Friday, September 16, 2011
Continuing with the Stan Lee created science fiction comics at Boom Studios, this week I’ll take a look at the introductory volume of Starborn. While it shares some similarities with Soldier Zero, it’s actually a far more unique title. Benjamin works an average cubicle job, writing a science fiction story that he hopes to one day get published. His first problem is that anyone he tries to show the story to, tells him how he’s borrowing too heavily from another writer whom he’s never heard of (let alone read the work of). Meanwhile, Benjamin has been thinking of these stories since he was a young boy – so how could somebody else have written them? As if that’s not odd enough, a group of hive-mind creatures straight out of his novel show up at his work to abduct him – and it’s only by the intervention of Tara, the girl next-door, the girl of his dreams – who now just so happens to be wearing a space-age battlesuit, that he’s able to escape these creatures. At this point it becomes clear to Benjamin that the stories he’s been dreaming of all his life are actually somehow true – or he’s completely lost his mind. Either way he goes along for the ride, finding out that he may be the last living heir to an Empire. Of course the downside is, there are a lot of alien species who’d much rather not see a return of someone to the throne – and will do anything to stop that from occurring. Tara quickly realizes that the only way Benjamin is going to survive is if she outfits him with a battlesuit similar to her own, as well as a powerful gauntlet that belonged to Benjamin’s father. Even that may not be enough to help them escape the forces amassing against them including hoards of robots, beastmen and witches. And what about the mysterious man riding the flying dragon – how does he fit into all of this? It may sound more like a fantasy type story than science fiction, but despite the appearance of witches, beastmen and dragons, this is really all about alien civilizations and why they are focusing their attention on one human hiding out on Earth. There are lots of interesting concepts that only get briefly mentioned in this book, but I fully expect will be expanded upon in later story arcs – for instance this other writer who had written books about this same far reaching galactic civilization, and there even seemed to be a reference to Soldier Zero in this book as well. The artwork is a little more anime influenced than Soldier Zero was (that book was far more standard in appearance to a normal superhero book). I’m a long time fan of anime and manga, so this kind of stylized artwork is appealing to me, but it’s something the average reader may want to be aware of. But of the two books, I was actually more taken in with Starborn (though I really enjoyed Soldier Zero) and look forward to seeing where the story goes in the next volume. Another enjoyable start to a new scifi comics series that I wholly recommend checking out.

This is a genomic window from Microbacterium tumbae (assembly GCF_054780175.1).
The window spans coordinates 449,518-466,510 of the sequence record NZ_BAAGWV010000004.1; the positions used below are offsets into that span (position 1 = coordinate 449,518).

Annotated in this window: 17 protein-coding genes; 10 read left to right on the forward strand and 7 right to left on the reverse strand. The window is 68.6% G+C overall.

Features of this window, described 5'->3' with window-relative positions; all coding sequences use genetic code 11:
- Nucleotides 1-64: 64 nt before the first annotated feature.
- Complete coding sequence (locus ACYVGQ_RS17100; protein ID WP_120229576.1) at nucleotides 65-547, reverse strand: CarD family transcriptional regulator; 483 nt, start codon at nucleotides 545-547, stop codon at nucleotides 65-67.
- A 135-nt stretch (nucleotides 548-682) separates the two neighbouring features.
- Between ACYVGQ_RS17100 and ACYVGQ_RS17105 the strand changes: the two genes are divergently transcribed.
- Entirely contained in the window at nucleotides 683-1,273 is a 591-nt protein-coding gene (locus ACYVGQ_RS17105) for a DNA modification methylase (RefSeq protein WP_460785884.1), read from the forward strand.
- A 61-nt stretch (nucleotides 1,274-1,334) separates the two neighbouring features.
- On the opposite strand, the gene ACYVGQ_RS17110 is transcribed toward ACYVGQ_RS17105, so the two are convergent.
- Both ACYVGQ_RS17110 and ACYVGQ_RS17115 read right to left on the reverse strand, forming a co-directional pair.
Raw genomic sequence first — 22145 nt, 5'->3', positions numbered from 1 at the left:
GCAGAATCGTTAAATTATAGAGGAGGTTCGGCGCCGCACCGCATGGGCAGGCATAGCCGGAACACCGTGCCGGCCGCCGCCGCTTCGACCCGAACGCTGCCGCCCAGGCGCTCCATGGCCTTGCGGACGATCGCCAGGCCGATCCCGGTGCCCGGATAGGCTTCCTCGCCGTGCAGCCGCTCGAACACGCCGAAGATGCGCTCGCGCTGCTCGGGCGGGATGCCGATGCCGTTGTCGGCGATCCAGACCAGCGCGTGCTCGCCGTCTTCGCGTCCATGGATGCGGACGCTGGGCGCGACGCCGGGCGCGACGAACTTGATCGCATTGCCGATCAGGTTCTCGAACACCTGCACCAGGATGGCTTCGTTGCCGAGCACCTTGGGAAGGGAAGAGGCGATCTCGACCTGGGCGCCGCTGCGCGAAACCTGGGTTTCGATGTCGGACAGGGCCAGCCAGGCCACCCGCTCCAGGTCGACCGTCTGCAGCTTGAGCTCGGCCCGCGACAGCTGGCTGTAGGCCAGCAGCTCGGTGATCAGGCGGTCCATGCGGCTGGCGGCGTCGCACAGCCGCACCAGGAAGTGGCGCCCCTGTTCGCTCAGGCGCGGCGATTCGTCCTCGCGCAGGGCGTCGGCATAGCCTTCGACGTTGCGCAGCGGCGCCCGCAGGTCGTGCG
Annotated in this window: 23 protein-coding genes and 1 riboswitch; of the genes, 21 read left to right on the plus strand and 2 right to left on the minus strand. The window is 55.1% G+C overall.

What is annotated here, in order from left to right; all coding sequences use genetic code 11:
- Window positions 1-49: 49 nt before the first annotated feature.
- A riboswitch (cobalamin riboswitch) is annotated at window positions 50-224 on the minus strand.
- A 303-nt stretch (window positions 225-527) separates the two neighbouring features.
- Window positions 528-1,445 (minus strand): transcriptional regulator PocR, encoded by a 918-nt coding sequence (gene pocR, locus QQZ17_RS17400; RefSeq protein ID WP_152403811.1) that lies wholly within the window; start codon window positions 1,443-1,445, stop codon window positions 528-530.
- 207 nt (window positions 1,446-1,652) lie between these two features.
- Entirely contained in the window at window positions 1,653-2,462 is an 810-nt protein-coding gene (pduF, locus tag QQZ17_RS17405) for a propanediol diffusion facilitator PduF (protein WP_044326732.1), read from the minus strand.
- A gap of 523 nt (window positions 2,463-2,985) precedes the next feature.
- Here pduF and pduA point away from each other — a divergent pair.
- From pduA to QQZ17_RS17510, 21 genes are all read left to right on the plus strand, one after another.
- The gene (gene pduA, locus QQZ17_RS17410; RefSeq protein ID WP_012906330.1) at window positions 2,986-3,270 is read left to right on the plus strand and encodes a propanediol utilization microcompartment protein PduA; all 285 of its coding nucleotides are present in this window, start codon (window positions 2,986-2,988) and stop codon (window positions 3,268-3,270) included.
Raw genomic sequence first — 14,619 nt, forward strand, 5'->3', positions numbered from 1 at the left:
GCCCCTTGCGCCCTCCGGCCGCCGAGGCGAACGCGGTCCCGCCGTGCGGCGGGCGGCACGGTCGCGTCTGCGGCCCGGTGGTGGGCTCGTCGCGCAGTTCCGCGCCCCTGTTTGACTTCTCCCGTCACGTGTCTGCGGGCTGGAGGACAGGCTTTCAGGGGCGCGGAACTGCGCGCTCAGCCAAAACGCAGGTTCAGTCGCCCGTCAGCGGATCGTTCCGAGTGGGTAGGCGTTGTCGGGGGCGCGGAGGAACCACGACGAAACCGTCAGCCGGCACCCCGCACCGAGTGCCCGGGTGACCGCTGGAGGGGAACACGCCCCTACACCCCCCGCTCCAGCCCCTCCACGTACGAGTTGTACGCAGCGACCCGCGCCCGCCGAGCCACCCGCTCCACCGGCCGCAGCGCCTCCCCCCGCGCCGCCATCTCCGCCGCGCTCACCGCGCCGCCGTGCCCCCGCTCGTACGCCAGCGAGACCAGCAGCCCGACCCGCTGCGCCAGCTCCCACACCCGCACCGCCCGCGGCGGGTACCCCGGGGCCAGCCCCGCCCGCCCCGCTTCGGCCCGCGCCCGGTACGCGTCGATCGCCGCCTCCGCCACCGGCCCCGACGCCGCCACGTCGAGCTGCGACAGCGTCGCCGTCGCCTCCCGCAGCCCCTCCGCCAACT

Posted by Jim Haley at 9/16/2011